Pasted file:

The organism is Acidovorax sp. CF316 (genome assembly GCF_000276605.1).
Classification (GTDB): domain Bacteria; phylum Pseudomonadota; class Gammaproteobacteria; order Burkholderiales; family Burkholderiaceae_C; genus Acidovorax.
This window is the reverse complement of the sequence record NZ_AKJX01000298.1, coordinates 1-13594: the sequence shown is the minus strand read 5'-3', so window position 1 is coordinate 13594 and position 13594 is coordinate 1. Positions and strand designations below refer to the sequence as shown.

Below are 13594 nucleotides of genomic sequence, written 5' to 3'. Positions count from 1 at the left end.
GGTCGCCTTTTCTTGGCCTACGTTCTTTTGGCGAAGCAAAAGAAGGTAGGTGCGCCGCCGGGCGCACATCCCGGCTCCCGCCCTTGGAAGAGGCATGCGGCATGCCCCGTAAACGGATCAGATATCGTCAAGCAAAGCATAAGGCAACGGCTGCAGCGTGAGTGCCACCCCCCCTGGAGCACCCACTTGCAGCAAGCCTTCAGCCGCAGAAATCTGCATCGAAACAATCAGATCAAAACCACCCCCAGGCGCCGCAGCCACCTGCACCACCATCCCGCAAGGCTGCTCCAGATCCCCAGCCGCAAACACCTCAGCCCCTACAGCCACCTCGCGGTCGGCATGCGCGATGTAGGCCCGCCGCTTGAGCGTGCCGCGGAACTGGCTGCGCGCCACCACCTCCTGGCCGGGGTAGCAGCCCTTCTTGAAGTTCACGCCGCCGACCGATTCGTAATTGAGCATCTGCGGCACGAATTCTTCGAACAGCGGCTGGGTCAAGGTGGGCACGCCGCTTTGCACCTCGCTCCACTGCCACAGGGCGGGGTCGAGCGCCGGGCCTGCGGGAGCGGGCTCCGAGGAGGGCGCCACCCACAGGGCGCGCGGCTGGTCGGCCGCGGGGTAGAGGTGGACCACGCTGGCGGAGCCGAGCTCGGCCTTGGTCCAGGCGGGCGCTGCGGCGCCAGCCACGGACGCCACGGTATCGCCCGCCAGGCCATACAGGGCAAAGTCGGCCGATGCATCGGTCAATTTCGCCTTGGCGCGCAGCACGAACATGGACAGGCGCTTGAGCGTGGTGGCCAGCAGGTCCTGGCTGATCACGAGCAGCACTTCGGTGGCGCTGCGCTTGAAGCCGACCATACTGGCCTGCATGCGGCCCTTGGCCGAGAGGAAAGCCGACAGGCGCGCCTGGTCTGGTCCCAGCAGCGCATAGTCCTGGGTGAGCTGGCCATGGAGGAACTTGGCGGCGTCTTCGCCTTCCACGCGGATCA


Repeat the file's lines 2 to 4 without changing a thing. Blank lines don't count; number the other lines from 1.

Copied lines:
Classification (GTDB): domain Bacteria; phylum Pseudomonadota; class Gammaproteobacteria; order Burkholderiales; family Burkholderiaceae_C; genus Acidovorax.
This window is the reverse complement of the sequence record NZ_AKJX01000298.1, coordinates 1-13594: the sequence shown is the minus strand read 5'-3', so window position 1 is coordinate 13594 and position 13594 is coordinate 1. Positions and strand designations below refer to the sequence as shown.

Below are 13594 nucleotides of genomic sequence, written 5' to 3'. Positions count from 1 at the left end.